Financial Times: Catastrophe bond offerings decline despite strong returns
Sep 8, 2008
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Catastrophe bond offerings decline despite strong returns
By Paul J. Davies
Published: August 29, 2008
Issuance of bonds linked to insurance risks has fallen dramatically in the first half of this year, but the performance of outstanding deals has bucked the broader trend of debt market problems since the credit turmoil hit last year.
Total returns for natural catastrophe bonds, the dominant form of insurance linked bond, have significantly outperformed corporate credit since the start of 2007, according to a new report from Standard & Poor’s.
The S&P calculations show that such debt has lived up to its sales pitch of being an investment uncorrelated with other asset classes, due to its performance being driven by more remote and non-financial risks, such as natural perils or demographic trends.
“The market has remained mostly detached from the disruptions seen in the credit markets,” the report says.
“We expect that the fundamentals driving risk pricing in [insurance linked securities] in general and nat cat bonds in particular will continue to protect this asset class from the worst of the disruptions being felt elsewhere in the traditional credit markets.”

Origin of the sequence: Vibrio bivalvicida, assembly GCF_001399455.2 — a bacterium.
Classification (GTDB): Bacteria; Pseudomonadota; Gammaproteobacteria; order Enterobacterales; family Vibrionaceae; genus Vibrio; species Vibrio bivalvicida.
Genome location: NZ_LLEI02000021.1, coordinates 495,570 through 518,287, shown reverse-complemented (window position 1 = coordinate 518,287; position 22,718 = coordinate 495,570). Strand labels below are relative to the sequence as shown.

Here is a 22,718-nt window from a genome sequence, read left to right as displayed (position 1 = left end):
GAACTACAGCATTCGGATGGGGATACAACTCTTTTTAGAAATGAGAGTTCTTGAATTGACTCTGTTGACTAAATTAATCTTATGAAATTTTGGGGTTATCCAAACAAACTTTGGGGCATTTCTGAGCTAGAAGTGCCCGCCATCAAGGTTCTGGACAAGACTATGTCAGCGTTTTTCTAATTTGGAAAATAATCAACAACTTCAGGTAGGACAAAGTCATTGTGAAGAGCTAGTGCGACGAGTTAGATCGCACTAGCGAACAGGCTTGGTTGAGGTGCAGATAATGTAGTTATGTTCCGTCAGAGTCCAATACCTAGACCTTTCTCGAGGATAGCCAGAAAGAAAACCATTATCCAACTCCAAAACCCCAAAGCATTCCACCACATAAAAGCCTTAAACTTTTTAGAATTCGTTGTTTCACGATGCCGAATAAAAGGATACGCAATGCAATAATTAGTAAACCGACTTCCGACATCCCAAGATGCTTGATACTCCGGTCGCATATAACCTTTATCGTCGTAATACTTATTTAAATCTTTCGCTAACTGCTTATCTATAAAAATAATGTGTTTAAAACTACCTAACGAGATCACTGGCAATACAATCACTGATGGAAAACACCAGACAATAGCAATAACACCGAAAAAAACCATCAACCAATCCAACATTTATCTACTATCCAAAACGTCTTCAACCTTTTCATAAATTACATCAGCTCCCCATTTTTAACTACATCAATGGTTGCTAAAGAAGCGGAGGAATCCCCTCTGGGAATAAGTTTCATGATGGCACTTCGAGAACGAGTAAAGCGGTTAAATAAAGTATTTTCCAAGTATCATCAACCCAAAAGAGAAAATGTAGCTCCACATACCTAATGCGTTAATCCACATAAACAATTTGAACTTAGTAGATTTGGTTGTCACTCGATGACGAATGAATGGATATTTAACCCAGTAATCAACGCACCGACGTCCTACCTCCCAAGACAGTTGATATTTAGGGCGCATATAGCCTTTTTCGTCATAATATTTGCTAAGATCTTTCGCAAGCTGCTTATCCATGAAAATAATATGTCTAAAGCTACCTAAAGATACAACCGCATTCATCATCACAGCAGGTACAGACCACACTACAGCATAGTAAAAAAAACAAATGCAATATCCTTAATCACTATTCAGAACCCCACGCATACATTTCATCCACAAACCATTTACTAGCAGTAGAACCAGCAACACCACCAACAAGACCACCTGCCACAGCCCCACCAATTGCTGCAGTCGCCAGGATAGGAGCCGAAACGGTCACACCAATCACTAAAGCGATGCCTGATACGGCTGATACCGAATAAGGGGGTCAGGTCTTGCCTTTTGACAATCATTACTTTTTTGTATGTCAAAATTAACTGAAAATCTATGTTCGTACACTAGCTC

However, issuance of these and other types of insurance bonds have fallen dramatically, with just over $2bn worth of deals sold in the first half of this year versus almost $12bn for 2007 and about $10bn for 2006, two of the biggest years for insurance linked security (ILS) issuance.
Much of this was to do with the spike in property and casualty premium rates in the aftermath of the devastating hurricane season of 2005, which included Hurricane Katrina, the storm that led to the flooding of New Orleans almost exactly three years ago.
As reinsurance rates have come down and balance sheets have strengthened since Katrina, Rita and Wilma all struck in 2005, the need to issue cat bonds has been reduced sharply.
Issuance of other kinds of ILS, meanwhile, have been hurt by the troubles at the bond insurers or monolines, which have been waylaid by their exposures to other forms of structured debt such as mortgage backed bonds.
Bonds from life insurers that aim to offload risks of unexpected or extreme demographic changes, or to raise cash now against future profits embedded in the book of current business, were usually given a higher credit rating through being wrapped, or guaranteed by a monoline.
S&P said that a market had not yet been established for unwrapped versions of such deals, which had held back issuance, although Barclays Capital recently sold such a bond on behalf of Aegon’s Scottish Equitable business, illustrating that it was possible.
Copyright The Financial Times Limited 2008
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